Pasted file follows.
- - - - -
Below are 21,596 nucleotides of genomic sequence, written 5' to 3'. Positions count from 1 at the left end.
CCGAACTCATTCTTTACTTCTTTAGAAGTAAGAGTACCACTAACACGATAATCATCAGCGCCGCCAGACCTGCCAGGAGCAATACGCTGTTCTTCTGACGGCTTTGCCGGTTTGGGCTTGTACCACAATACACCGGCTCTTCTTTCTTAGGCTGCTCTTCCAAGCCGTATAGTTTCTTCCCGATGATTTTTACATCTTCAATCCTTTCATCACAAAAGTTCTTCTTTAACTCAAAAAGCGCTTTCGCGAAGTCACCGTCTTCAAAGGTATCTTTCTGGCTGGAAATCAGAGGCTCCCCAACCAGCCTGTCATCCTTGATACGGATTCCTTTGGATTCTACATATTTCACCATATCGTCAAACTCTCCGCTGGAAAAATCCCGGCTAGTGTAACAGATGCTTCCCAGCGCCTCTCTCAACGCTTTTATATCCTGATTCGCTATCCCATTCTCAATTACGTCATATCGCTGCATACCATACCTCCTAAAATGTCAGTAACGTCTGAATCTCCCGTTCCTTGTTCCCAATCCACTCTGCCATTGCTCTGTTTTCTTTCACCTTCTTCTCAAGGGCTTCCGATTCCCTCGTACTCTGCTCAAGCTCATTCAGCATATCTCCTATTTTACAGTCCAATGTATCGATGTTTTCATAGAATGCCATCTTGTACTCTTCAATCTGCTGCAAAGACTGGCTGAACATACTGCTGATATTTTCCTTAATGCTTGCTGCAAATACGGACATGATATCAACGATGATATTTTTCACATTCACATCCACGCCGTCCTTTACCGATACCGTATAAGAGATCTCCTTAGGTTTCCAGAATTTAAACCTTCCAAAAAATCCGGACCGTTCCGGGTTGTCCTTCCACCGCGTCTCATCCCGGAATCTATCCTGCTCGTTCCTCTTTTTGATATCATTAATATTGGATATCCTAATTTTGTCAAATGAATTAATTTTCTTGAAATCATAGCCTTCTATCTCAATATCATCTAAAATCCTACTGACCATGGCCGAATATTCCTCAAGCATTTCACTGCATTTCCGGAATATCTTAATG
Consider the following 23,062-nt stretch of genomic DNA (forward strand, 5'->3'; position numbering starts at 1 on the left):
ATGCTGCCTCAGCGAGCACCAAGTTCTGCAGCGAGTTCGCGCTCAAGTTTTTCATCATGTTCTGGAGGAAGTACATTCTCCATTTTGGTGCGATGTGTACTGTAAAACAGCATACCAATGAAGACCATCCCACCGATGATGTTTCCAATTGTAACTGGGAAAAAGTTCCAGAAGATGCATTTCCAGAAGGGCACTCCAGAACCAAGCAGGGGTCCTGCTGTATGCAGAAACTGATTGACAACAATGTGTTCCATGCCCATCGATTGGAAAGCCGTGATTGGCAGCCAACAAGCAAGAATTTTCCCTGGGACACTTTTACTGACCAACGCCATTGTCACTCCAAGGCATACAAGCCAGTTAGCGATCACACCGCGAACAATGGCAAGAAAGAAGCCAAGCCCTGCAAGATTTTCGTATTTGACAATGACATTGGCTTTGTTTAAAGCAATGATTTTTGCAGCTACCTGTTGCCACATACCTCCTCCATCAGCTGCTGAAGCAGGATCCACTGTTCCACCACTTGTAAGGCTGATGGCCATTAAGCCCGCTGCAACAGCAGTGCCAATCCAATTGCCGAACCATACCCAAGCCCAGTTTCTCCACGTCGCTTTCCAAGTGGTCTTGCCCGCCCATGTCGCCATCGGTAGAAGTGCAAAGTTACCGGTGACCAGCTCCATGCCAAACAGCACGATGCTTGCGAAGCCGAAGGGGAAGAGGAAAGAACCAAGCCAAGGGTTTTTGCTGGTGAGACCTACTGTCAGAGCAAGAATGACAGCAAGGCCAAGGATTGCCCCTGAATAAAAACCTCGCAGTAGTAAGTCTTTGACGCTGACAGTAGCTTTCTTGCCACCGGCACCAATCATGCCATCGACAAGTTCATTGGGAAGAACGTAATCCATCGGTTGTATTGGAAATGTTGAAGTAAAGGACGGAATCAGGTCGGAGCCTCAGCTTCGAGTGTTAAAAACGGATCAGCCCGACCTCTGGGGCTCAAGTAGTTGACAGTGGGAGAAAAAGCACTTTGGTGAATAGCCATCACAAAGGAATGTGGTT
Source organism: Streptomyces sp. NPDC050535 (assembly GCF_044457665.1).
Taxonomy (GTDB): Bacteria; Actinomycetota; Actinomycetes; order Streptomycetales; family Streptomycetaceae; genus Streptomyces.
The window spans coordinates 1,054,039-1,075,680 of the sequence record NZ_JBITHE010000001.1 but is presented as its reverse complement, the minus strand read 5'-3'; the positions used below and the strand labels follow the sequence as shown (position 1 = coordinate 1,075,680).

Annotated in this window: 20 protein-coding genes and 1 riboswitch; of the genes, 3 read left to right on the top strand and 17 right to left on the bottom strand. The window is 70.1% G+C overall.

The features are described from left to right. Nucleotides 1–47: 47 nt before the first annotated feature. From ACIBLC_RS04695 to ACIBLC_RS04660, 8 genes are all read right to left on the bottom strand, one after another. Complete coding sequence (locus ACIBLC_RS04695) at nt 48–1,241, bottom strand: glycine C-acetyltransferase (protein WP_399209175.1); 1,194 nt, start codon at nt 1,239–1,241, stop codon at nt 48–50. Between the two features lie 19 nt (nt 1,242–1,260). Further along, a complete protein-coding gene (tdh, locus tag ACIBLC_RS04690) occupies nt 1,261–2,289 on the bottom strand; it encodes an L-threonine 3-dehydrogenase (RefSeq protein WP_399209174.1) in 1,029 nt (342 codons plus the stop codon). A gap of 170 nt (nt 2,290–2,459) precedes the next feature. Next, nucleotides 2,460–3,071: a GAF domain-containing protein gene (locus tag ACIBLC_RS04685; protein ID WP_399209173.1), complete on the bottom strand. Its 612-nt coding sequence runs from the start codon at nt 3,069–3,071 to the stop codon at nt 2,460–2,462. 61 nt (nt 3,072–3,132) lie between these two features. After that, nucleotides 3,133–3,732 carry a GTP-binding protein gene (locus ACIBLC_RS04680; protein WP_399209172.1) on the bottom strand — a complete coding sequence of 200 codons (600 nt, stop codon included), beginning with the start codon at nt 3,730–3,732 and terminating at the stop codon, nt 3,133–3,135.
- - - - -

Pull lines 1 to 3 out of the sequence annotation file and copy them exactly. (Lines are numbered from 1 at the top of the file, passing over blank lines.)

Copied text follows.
Below are 21,596 nucleotides of genomic sequence, written 5' to 3'. Positions count from 1 at the left end.
CCGAACTCATTCTTTACTTCTTTAGAAGTAAGAGTACCACTAACACGATAATCATCAGCGCCGCCAGACCTGCCAGGAGCAATACGCTGTTCTTCTGACGGCTTTGCCGGTTTGGGCTTGTACCACAATACACCGGCTCTTCTTTCTTAGGCTGCTCTTCCAAGCCGTATAGTTTCTTCCCGATGATTTTTACATCTTCAATCCTTTCATCACAAAAGTTCTTCTTTAACTCAAAAAGCGCTTTCGCGAAGTCACCGTCTTCAAAGGTATCTTTCTGGCTGGAAATCAGAGGCTCCCCAACCAGCCTGTCATCCTTGATACGGATTCCTTTGGATTCTACATATTTCACCATATCGTCAAACTCTCCGCTGGAAAAATCCCGGCTAGTGTAACAGATGCTTCCCAGCGCCTCTCTCAACGCTTTTATATCCTGATTCGCTATCCCATTCTCAATTACGTCATATCGCTGCATACCATACCTCCTAAAATGTCAGTAACGTCTGAATCTCCCGTTCCTTGTTCCCAATCCACTCTGCCATTGCTCTGTTTTCTTTCACCTTCTTCTCAAGGGCTTCCGATTCCCTCGTACTCTGCTCAAGCTCATTCAGCATATCTCCTATTTTACAGTCCAATGTATCGATGTTTTCATAGAATGCCATCTTGTACTCTTCAATCTGCTGCAAAGACTGGCTGAACATACTGCTGATATTTTCCTTAATGCTTGCTGCAAATACGGACATGATATCAACGATGATATTTTTCACATTCACATCCACGCCGTCCTTTACCGATACCGTATAAGAGATCTCCTTAGGTTTCCAGAATTTAAACCTTCCAAAAAATCCGGACCGTTCCGGGTTGTCCTTCCACCGCGTCTCATCCCGGAATCTATCCTGCTCGTTCCTCTTTTTGATATCATTAATATTGGATATCCTAATTTTGTCAAATGAATTAATTTTCTTGAAATCATAGCCTTCTATCTCAATATCATCTAAAATCCTACTGACCATGGCCGAATATTCCTCAAGCATTTCACTGCATTTCCGGAATATCTTAATG
Consider the following 23,062-nt stretch of genomic DNA (forward strand, 5'->3'; position numbering starts at 1 on the left):